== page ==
I’ve always wondered why there are such widely varying names in different languages for the country between France and Poland. We call it Germany, the French call it Allemagne, and the Germans themselves call it Deutschland. Surely we see in such disagreements the roots of much recent tragic history. Why can’t everybody just be sensible and settle on one name? –Listener, Drew Hayes Show, WMAQ, Chicago

You are a good soul, Les, but you lack an appreciation of the philological niceties. There is no necessary correspondence between a nation’s name for itself and the name outsiders bestow upon it. This is especially true when the nation or people is very old. In ancient times, when international affairs consisted chiefly of heaving rocks at the tribe over the hill, a people’s name for itself was often the local equivalent of “us folks” or “the people,” while its name for foreigners was generally some variant on “those frog-faced heathens” or, more kindly, “the gang over yonder.” Naturally, the gang over yonder called itself “the people” in its own language while reserving another term for the cretins down the pike.

The various names for Germany are a good example of this. The deutsch in Deutschland probably derives from the Indo-European root teuta- (or tewt-, depending on which authority you believe), the source of our word Teuton. Teuta- means “the tribe” or “the people,” the word the early Germans used to describe themselves.

The Romans, meanwhile, referred to the German-speaking tribes collectively as Germani. Where they got this word is not clear. Many authorities believe it was a Celtic term meaning “neighbors” that the Gauls bestowed on the folks next door. (There’s an Old Irish word gair meaning “neighbor,” although there’s also an Old Irish word gairm meaning “battle cry.” The path of linguistic progress is never easy.) One holdout thinks it was the name of a Celtic people the Teutons conquered and whose name somehow got transferred to the victors.

It is tempting to conclude that Germanus (singular of Germani) has some connection to another Latin word, germanus, “of the same race, a relative,” inasmuch as they are spelled and pronounced the same way and both partake of the idea of relationship. The latter term is the source of the modern English germane, meaning “pertinent” or “closely related,” and is itself derived from the Latin germen, “offshoot, sprout,” from which we get our word germ. However, linguists insist we dast not conflate the two, and Cecil humbly declines to dispute them. Respect for authority in our society has been undermined enough already.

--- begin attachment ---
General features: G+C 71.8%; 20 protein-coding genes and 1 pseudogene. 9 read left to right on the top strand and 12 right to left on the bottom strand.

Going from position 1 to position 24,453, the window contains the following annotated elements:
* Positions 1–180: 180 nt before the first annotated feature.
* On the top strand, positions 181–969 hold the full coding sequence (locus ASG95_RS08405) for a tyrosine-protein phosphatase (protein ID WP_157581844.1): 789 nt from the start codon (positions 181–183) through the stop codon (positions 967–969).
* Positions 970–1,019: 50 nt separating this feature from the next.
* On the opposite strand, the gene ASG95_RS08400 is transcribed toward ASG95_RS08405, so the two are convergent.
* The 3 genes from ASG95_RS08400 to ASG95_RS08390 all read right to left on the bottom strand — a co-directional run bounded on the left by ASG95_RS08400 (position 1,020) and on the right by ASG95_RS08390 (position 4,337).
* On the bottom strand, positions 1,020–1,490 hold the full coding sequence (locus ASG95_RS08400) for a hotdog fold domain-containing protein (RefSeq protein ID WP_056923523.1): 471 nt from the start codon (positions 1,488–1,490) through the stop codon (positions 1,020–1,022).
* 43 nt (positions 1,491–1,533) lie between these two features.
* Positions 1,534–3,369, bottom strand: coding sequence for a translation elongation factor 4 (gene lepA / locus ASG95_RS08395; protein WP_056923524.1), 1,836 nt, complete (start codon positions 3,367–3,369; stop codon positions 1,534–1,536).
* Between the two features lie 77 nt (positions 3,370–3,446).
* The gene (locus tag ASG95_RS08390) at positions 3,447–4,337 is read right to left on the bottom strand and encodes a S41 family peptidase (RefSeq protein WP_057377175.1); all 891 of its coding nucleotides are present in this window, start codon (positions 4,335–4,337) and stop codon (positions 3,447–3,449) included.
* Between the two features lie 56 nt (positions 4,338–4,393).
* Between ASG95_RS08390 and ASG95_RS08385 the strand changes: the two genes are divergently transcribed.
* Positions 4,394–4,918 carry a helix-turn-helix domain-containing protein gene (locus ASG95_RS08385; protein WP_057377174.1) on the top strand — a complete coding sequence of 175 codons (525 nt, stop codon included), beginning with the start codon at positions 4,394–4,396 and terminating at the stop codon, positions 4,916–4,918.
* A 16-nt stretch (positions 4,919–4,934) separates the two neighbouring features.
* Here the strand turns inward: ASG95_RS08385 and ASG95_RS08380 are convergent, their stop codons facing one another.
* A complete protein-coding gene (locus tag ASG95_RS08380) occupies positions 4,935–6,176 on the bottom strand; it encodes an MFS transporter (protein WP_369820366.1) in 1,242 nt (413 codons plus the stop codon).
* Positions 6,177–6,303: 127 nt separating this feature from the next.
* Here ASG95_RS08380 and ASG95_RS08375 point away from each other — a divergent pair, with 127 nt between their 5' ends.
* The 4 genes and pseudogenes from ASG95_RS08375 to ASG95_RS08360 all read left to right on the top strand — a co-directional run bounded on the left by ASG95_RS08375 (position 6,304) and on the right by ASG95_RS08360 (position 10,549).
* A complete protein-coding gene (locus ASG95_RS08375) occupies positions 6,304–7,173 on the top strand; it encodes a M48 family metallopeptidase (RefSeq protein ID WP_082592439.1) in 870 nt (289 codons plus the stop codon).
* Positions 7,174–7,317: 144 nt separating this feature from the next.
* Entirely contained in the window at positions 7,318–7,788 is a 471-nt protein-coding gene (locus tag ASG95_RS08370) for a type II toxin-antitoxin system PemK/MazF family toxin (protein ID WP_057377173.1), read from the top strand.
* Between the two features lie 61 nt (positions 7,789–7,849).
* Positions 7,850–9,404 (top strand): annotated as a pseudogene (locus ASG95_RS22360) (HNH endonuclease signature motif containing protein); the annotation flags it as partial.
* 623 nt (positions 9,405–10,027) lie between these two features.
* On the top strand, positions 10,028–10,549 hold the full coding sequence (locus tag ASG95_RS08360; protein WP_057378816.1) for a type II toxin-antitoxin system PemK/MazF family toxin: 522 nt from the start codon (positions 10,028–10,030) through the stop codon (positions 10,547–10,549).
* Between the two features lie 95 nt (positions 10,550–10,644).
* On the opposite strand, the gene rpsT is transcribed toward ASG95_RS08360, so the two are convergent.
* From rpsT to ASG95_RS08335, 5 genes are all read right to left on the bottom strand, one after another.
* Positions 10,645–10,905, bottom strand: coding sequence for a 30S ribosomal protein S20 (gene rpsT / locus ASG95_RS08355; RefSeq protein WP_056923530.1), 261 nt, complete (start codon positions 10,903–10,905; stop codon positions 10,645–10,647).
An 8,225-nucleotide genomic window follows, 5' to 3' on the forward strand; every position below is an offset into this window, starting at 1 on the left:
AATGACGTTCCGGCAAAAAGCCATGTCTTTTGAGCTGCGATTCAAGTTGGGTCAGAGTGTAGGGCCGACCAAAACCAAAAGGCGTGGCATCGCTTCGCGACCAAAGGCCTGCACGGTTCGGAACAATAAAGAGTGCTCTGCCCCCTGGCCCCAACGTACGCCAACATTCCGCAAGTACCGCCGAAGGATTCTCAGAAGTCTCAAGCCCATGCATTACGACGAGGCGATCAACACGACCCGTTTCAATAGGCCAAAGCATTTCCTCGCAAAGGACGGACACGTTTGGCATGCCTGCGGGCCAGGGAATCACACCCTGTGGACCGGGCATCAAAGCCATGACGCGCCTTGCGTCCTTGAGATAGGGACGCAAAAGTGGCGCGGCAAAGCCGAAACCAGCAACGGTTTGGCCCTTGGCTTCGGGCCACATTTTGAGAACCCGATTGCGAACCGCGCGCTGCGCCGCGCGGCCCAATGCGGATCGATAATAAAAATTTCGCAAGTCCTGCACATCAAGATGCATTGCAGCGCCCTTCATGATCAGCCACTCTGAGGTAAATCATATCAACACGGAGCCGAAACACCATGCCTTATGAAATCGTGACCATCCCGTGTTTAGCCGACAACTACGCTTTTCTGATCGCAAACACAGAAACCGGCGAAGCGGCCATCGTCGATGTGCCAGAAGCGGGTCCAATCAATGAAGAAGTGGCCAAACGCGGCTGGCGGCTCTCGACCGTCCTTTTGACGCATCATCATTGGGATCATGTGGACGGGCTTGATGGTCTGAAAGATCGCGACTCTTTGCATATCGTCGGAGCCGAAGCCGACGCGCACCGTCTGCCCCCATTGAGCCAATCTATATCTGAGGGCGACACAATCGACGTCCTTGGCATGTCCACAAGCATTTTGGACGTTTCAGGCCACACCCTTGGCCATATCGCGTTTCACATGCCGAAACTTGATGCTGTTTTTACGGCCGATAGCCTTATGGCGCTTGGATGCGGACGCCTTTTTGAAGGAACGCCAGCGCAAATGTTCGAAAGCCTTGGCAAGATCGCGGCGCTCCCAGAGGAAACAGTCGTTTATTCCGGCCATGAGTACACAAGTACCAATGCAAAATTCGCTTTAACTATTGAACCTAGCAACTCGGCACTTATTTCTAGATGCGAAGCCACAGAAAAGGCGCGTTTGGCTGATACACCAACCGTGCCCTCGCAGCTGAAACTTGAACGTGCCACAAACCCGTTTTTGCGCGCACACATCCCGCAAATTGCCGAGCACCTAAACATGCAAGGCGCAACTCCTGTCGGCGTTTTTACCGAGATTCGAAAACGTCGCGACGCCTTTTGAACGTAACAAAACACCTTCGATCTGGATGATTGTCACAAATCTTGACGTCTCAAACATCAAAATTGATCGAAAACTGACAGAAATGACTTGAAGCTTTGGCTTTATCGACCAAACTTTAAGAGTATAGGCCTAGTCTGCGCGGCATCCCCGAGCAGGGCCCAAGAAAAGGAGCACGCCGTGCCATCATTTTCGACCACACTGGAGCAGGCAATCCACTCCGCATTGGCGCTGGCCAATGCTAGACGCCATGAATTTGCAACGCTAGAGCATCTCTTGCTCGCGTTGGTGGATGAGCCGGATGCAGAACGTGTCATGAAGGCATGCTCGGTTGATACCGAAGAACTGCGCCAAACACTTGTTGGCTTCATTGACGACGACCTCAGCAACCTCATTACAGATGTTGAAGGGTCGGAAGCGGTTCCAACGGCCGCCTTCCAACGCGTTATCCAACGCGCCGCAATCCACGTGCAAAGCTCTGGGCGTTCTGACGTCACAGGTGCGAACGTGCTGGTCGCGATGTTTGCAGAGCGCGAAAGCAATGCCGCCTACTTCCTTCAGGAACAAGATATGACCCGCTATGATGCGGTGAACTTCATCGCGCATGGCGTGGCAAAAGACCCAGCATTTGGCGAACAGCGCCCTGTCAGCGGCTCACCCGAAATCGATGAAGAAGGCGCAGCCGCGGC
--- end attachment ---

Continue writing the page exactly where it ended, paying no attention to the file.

Moving right along, one of the German-speaking tribes in Roman times was called the Alemanni. They settled in what is now Alsace in the fourth century AD and were defeated by the Franks in 496. Alemanni may derive from an early German word meaning “all the men,” which I suppose is roughly equivalent to “all us guys”–as opposed, naturally, to all you guys. The Franks, in a moment of uncharacteristic liberality, apparently decided to call the Alemanni by the name they called themselves. Later, by means of the metaphoric process called synecdoche, taking the part for the whole, the Franks applied the name to all the German-speaking tribes, and thus we have Allemagne. The Spanish, not having any strong opinions on the matter, sensibly simplified the orthography and wound up with Alemania.

The various names for Germany are perhaps the extreme example of diversity in geographical nomenclature. The Italians call Germany Germania, but their word for a German is tedesco, which is their quaint attempt to spell Teuton. The Polish word for Germany is Niemcy, whose meaning is entirely mysterious, at least to me. Given the Polish experience of German manners during time of war, however, I could guess.

Art accompanying story in printed newspaper (not available in this archive): illustration/Slug Signorino.